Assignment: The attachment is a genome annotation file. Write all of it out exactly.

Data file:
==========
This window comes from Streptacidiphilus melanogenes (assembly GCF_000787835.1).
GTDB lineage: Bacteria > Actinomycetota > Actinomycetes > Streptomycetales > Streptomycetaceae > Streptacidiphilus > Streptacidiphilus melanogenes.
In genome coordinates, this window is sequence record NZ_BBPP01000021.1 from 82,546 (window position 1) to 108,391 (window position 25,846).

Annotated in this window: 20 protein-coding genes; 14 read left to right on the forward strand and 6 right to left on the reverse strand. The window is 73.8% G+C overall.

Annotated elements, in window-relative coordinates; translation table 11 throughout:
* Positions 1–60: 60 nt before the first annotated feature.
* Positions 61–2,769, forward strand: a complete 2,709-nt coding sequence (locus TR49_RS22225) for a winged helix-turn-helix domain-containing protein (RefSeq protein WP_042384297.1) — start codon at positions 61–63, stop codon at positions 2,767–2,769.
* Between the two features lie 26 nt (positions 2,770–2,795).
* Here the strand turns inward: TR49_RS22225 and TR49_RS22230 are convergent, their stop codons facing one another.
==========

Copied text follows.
This window comes from Streptacidiphilus melanogenes (assembly GCF_000787835.1).
GTDB lineage: Bacteria > Actinomycetota > Actinomycetes > Streptomycetales > Streptomycetaceae > Streptacidiphilus > Streptacidiphilus melanogenes.
In genome coordinates, this window is sequence record NZ_BBPP01000021.1 from 82,546 (window position 1) to 108,391 (window position 25,846).

Annotated in this window: 20 protein-coding genes; 14 read left to right on the forward strand and 6 right to left on the reverse strand. The window is 73.8% G+C overall.

Annotated elements, in window-relative coordinates; translation table 11 throughout:
* Positions 1–60: 60 nt before the first annotated feature.
* Positions 61–2,769, forward strand: a complete 2,709-nt coding sequence (locus TR49_RS22225) for a winged helix-turn-helix domain-containing protein (RefSeq protein WP_042384297.1) — start codon at positions 61–63, stop codon at positions 2,767–2,769.
* Between the two features lie 26 nt (positions 2,770–2,795).
* Here the strand turns inward: TR49_RS22225 and TR49_RS22230 are convergent, their stop codons facing one another.